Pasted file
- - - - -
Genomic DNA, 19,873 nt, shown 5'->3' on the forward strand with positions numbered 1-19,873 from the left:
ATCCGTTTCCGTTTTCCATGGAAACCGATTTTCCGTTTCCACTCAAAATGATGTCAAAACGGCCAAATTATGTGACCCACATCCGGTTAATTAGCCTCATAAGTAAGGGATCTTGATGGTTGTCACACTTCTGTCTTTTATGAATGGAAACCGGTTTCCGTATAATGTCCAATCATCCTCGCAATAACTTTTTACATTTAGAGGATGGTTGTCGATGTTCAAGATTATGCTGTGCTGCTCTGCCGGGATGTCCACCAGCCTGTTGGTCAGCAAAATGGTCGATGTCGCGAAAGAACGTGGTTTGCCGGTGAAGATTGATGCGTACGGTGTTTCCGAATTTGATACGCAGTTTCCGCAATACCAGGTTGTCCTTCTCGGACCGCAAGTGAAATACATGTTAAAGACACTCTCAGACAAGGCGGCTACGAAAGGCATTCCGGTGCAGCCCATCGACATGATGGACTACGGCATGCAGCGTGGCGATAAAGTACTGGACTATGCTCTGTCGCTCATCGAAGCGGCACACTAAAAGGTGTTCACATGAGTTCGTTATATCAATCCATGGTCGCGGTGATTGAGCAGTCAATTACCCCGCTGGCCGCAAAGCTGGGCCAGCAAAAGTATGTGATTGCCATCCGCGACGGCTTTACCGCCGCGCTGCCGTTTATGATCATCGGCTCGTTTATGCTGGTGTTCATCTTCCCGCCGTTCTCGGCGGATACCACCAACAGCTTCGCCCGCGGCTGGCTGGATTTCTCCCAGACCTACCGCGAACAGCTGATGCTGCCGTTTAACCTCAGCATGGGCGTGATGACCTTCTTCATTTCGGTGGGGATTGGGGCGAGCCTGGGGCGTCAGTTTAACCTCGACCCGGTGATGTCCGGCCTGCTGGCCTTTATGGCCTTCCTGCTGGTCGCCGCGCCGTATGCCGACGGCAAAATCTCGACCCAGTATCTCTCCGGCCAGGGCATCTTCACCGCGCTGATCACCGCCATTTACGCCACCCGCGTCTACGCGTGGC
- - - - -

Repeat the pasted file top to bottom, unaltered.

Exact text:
Genomic DNA, 19,873 nt, shown 5'->3' on the forward strand with positions numbered 1-19,873 from the left:
ATCCGTTTCCGTTTTCCATGGAAACCGATTTTCCGTTTCCACTCAAAATGATGTCAAAACGGCCAAATTATGTGACCCACATCCGGTTAATTAGCCTCATAAGTAAGGGATCTTGATGGTTGTCACACTTCTGTCTTTTATGAATGGAAACCGGTTTCCGTATAATGTCCAATCATCCTCGCAATAACTTTTTACATTTAGAGGATGGTTGTCGATGTTCAAGATTATGCTGTGCTGCTCTGCCGGGATGTCCACCAGCCTGTTGGTCAGCAAAATGGTCGATGTCGCGAAAGAACGTGGTTTGCCGGTGAAGATTGATGCGTACGGTGTTTCCGAATTTGATACGCAGTTTCCGCAATACCAGGTTGTCCTTCTCGGACCGCAAGTGAAATACATGTTAAAGACACTCTCAGACAAGGCGGCTACGAAAGGCATTCCGGTGCAGCCCATCGACATGATGGACTACGGCATGCAGCGTGGCGATAAAGTACTGGACTATGCTCTGTCGCTCATCGAAGCGGCACACTAAAAGGTGTTCACATGAGTTCGTTATATCAATCCATGGTCGCGGTGATTGAGCAGTCAATTACCCCGCTGGCCGCAAAGCTGGGCCAGCAAAAGTATGTGATTGCCATCCGCGACGGCTTTACCGCCGCGCTGCCGTTTATGATCATCGGCTCGTTTATGCTGGTGTTCATCTTCCCGCCGTTCTCGGCGGATACCACCAACAGCTTCGCCCGCGGCTGGCTGGATTTCTCCCAGACCTACCGCGAACAGCTGATGCTGCCGTTTAACCTCAGCATGGGCGTGATGACCTTCTTCATTTCGGTGGGGATTGGGGCGAGCCTGGGGCGTCAGTTTAACCTCGACCCGGTGATGTCCGGCCTGCTGGCCTTTATGGCCTTCCTGCTGGTCGCCGCGCCGTATGCCGACGGCAAAATCTCGACCCAGTATCTCTCCGGCCAGGGCATCTTCACCGCGCTGATCACCGCCATTTACGCCACCCGCGTCTACGCGTGGC